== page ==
I began programming in all the satellites I could see, using the channel scan feature of my IRD and slowly moving from east to west. Then by looking at what channels I was receiving to determine which satellite the dish was pointed at. To help, in case I screwed up I also wrote down the actuator position displayed on the TV screen. A copy of Satellite Orbit's pull-out guide was very helpful in the programming. It listed satellite positions and names, with spots to put in your own information, which quickly became cluttered with writing, erasing, and rewriting. The erasing wore a few holes in the page by the time I was done.

I did have a decision to make though. It appeared that my actuator would not scan the entire arc that was visible from my location. I could start from Spacenet 2 and see all the way to Galaxy 1R, or all the way to Satcom C1 if I adjusted the actuator and lost Spacenet 2. NASA TV was on Spacenet 2 though, and NASA TV is Way COOL. I went with seeing NASA TV and missing some popular Cable-type channels. I could get The Learning Channel (for free!) which was one of my main concerns. Needless to say, all this actuator arm adjustment meant reprogramming all my dish positions. It was a good thing I wrote down the positions, now I only had to find one bird and compute the positions of all the others by their offsets from it.

Perhaps what happened next was freak coincidence or something, but it happened, it really did. I had been lurking on rec.video.satellite.* and scanning web pages relating to TVRO. I came rear view focusing on actuator across a news post about actuator arm length and how a 20 inch arm couldscan the entire Clarke belt. I thought, "my arm is at least 26 inches long, why can I only see from 69 degrees to 125 degrees?" I printed the article out and took it home. Upon arriving home I powered up the dish and clicked "Sat West" to go to TLC and see what was on. Blink, blink, blink, "ERROR -02." Huh? I ran to the window to see if the dish fell over or something. It was still there, silent and unmoving. It had been below freezing the past few days, so I went out to see if ice had built up locking a connection. Upon close inspection I noticed some holes on the top of the actuator arm and motor case. "Humm", I wondered to myself, "did water get in there and freeze?" Upon opening up the back of the motor housing, my suspicions were more than confirmed. It was a solid block of ice. I removed the arm and brought it into the basement for a thawing session. During which time I measured the length of the arm casing, 26 inches.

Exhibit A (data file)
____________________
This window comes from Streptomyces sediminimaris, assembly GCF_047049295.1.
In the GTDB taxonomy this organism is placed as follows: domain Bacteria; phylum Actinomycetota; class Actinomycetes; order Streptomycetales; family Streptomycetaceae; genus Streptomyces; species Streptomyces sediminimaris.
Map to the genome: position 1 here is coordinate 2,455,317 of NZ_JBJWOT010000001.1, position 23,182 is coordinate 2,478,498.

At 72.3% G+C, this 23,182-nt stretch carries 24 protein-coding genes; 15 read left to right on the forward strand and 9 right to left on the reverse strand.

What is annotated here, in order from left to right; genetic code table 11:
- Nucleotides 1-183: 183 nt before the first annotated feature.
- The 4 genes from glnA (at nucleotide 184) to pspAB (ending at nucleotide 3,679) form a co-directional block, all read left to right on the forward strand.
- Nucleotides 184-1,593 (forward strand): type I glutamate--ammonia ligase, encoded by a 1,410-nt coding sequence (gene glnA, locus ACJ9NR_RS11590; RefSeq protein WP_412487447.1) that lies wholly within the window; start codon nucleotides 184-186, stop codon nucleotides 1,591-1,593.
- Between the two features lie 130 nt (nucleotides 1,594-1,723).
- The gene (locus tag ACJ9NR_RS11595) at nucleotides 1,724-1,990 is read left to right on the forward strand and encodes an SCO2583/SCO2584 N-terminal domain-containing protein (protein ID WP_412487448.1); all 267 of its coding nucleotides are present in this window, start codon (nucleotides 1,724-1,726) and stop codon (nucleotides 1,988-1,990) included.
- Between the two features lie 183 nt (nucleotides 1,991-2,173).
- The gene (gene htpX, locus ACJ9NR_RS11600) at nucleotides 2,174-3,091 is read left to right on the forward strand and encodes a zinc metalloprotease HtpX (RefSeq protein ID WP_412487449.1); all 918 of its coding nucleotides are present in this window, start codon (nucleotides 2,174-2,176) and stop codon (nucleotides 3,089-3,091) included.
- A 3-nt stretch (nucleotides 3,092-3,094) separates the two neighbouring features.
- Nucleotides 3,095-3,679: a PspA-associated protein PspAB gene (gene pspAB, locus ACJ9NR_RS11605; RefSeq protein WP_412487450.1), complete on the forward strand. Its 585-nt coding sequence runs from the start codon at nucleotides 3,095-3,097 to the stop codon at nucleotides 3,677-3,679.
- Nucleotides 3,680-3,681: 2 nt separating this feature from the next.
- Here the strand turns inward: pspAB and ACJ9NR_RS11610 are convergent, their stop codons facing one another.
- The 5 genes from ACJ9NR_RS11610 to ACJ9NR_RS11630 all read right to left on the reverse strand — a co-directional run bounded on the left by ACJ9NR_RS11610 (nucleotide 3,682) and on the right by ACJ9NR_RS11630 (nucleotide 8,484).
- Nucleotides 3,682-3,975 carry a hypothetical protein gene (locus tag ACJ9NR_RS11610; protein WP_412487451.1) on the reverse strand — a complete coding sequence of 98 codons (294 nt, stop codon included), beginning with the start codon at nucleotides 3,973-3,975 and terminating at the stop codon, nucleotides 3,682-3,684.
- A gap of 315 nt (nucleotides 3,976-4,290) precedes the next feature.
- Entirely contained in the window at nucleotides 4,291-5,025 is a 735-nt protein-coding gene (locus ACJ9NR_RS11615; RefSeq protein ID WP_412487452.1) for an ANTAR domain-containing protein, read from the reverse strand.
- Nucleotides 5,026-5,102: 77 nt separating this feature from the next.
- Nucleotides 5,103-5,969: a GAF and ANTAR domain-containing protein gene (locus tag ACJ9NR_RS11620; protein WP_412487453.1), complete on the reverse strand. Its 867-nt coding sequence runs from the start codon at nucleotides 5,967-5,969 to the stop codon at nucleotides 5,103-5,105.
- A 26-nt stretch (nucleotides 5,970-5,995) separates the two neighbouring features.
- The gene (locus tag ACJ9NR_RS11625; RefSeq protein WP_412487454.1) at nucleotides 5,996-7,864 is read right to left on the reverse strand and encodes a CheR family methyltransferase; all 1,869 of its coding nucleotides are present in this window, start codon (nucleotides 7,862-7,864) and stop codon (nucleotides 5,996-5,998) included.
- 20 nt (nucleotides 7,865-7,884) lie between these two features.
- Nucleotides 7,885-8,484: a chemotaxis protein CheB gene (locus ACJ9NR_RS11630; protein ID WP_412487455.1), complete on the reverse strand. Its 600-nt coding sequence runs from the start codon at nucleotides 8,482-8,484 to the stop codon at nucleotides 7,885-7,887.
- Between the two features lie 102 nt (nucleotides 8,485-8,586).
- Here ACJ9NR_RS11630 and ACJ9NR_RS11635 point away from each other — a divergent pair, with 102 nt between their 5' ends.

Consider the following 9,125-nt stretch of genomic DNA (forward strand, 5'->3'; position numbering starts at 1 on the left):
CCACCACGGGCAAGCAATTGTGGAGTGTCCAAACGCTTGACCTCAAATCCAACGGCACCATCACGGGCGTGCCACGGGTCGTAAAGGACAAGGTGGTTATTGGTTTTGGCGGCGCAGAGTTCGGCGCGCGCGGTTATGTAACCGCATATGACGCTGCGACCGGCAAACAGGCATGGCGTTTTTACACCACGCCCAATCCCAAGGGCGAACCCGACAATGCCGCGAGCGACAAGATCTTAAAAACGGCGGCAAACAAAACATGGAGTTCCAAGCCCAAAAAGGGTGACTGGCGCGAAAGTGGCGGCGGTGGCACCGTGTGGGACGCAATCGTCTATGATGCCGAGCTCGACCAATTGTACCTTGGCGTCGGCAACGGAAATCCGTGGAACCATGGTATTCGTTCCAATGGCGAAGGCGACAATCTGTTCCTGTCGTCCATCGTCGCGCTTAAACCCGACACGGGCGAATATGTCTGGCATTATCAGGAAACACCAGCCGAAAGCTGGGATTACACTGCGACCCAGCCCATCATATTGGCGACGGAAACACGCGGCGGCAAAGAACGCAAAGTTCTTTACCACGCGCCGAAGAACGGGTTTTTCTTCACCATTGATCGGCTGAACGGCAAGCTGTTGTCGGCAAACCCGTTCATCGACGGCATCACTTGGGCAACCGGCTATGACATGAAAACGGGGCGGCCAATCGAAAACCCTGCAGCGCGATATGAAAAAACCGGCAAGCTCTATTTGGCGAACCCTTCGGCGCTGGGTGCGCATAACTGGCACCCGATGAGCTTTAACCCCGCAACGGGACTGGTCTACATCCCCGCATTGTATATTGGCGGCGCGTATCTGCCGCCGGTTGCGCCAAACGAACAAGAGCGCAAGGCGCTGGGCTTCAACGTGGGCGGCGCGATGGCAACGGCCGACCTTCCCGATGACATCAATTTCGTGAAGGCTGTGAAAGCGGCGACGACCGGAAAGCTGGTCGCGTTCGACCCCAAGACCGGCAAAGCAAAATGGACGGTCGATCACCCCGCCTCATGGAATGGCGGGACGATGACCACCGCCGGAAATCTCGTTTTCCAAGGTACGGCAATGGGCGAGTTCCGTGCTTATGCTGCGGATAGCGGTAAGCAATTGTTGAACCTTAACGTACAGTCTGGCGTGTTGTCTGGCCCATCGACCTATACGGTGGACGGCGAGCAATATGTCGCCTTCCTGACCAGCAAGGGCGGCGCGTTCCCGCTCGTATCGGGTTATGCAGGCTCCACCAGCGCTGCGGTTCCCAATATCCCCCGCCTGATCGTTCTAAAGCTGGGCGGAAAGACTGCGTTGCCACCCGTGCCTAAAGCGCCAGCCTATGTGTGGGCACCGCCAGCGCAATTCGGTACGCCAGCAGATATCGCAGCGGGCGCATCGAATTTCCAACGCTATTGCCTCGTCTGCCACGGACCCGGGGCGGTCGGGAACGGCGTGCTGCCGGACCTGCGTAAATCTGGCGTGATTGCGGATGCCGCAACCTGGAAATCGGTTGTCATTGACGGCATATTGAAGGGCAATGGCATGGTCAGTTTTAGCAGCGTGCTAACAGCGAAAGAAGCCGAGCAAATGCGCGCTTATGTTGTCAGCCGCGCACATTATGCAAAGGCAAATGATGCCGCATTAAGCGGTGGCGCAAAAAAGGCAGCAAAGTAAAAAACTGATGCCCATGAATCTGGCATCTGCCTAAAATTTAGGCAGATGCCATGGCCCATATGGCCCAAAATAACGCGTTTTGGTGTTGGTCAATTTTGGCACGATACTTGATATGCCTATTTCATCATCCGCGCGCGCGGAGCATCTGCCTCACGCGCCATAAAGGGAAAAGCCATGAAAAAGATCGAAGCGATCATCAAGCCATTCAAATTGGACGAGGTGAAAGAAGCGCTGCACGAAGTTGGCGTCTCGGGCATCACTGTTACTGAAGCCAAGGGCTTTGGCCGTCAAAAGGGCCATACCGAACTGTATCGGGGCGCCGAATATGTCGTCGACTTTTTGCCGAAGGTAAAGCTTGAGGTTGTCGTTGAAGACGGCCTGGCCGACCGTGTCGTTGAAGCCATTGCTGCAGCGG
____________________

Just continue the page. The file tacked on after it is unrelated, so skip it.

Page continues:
Being a hardware-techno-weenie I had to disassemble the entire motor and arm assembly, clean and grease it up and reassemble it. When done the arm looked and worked like new. However, it still would only stroke about 12 inches. Poking around the assembly I looked at how the arm had a limiting switch and nearby some hardly legible numbers, "12 ... 24 ... 30." And sure enough the stop was set at "12." I moved it over to between 24 and 30, hooked power back up and the arm was now reaching out to about 25 inches. Ya hoo!

Having a little more confidence in myself for solving the stroke length problem I reinstalled the arm, with those cool little holes pointing down, they turn out to be water draining holes! I'm happy to say that I can now scan the entire Clarke belt from 65 or so degrees to out past 139 degrees and have had no further "freeze ups" all winter.


picture of my off-air antenna Through this entire process, I learned quite a bit about satellite technology, dishes, and now not to trust the settings the person who owned the dish before had. Even though the declination was close and the focal distance was set correctly the actuator arm had been installed upside-down and with only half its stroke capacity. I learned that double checking your angles is a good idea, but if you have to triple and quadruple check them your problem is probably somewhere else.

Not to let you off thinking all my problems are solved I still have a few lingering adjustments to make and problems to solve. The mesh of the dish has many dents in it. I tried patching the tears using "coil wire" from Radio Shack with limited success. Once the dish is flying, its hard to get at it. I've adjusted the polarizer a few times to ensure it was horizontal and/or vertical. Again a process which would have been easier if done while on the ground. I played with the focal-distance a bit, but did nothing to improve reception. I also now use the audio-video outputs rather than the Channel 3/4 modulator to my TV/VCR. I get a much better picture this way. Perhaps the biggest continuing problem is my IRD, which is old and does not contain the right letter/number codes for some of the newer satellites. Thus for me 'G5 is 'W5'. Not bad for me, but my wife does not like it, too much memorization involved, TV is for entertainment! All together, a few problems have been solved since the initial launch and a few remain. That is the fun part!